Panel surveys are longitudinal studies that measure consumer opinions, feelings, or thoughts over time. Specific audiences are targeted and studied during separate research waves. Through data set analysis, trends are observed thus leading to a better understanding of changes in consumer behavior.
What are Online Survey Panels?
Online survey panels directly access a pool of respondents to answer survey questions. These participants can come from various sources and are generally interested in answering online surveys for monetary incentives.
Using a grocery store as an example, it may want to see if new offerings suit its customers. To better understand what customers want, the grocery store needs to target individuals who are the primary grocery shoppers in their households. This means their study will need multiple panels to find the correct individuals to interview. Verified survey panels will typically screen, verify and deduplicate respondents to ensure high-quality insights.
The PureSpectrum Marketplace supplies sample worldwide for all types of market research surveys, including but not limited to panel studies. Utilizing multisource technology to expand survey feasibility, the PureSpectrum Marketplace automatically connects any survey to multiple suppliers, allowing clients access to respondents from around the world. Learn more about our sampling practices on our Marketplace Profile.
The Evolution of Panel Survey
Since as far back as Victorian Britain, surveys have collected opinions and informed decisions. In the 1950s, surveys gained further traction with businesses to understand customer perception. Worldwide governmental agencies first used these surveys to measure constituent income, housing, and job experience (National Longitudinal Surveys of Labor Market Experience).
With the rise of the internet and significant shifts in online culture, longitudinal surveys have taken on a whole new meaning and purpose. Businesses now have access to millions of global participants, and researchers can now sample any audience quickly, usually for a low cost. Decision-makers today turn to panel studies to identify advertising efficiency, brand recognition, product success, purchasing behavior, and much more.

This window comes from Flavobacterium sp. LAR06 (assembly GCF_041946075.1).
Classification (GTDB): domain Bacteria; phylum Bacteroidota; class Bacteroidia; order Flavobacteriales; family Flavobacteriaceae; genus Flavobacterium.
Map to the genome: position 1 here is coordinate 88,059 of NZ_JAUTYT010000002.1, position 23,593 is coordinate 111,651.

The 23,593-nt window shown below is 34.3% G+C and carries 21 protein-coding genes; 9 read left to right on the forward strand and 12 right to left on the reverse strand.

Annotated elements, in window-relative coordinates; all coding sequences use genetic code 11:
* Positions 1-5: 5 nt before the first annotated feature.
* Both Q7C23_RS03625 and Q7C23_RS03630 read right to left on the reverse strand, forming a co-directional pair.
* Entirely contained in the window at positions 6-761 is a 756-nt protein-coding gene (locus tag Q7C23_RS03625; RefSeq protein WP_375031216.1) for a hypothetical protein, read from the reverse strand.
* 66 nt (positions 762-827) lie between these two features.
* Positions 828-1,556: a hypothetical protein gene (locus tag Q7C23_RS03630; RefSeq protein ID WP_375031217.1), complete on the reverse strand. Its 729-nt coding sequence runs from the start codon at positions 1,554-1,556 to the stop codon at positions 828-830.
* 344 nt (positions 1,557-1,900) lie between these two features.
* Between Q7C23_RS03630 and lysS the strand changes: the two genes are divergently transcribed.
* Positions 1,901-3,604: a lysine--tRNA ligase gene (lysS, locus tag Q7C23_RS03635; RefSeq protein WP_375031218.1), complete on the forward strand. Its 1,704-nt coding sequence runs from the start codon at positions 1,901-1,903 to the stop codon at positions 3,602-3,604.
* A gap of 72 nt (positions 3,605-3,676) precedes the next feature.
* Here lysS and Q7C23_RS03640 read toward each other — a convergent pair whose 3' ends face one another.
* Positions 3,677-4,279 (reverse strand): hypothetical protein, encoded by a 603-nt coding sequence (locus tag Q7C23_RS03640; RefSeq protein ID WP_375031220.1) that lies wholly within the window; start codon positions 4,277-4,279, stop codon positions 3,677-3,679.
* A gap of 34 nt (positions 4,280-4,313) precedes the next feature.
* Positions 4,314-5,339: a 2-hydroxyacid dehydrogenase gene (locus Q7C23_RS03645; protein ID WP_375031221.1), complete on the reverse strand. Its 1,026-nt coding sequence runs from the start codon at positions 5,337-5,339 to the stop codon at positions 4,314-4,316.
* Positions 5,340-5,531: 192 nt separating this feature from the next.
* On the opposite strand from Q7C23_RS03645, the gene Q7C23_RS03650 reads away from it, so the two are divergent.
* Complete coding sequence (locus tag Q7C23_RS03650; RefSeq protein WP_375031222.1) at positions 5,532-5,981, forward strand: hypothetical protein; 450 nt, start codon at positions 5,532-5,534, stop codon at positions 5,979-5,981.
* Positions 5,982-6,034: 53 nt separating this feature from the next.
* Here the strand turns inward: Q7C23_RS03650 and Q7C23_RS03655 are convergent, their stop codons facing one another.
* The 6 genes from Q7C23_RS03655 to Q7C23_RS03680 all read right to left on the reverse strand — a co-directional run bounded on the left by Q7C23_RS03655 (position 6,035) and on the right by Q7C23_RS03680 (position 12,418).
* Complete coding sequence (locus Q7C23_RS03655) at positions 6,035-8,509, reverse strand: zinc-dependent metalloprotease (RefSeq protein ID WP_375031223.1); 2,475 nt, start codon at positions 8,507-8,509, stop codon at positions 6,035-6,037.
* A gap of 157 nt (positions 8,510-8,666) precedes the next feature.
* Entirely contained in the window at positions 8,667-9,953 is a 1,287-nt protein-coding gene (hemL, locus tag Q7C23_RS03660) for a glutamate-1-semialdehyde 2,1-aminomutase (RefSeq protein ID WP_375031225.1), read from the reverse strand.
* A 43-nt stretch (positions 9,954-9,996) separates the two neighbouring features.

How Do Panel Surveys Work?
A panel study is performed through a sequence of interviews, most commonly conducted as online quantitative market research. Researchers ask the same group of people questions and collect data from a series of interviews. All of this information is collected to become a project’s data set.
The sample size and consistency are the most important part of validating panel surveys. Surveying the same demography of people is the most accurate way to record changes in behavior in the responses.
How to Design a Panel Survey
Looking to create a survey but don’t know where to start? Here’s a basic rundown on how the setup process should work:
- Define the purpose of study – What are you trying to achieve or understand by launching this survey?
- Define your quotas – Identify your target audience for the study. Then you will need to stipulate the targeted number of interviews or completes that must be obtained in each wave of your study.
- Define your questions – Work with your team to develop questions that not only survey opinions around your purpose of the study but also help define your target audience even further. If you need help creating a survey, check out our article, Creating a Survey – Tips, Best Practices & Helpful Guidelines.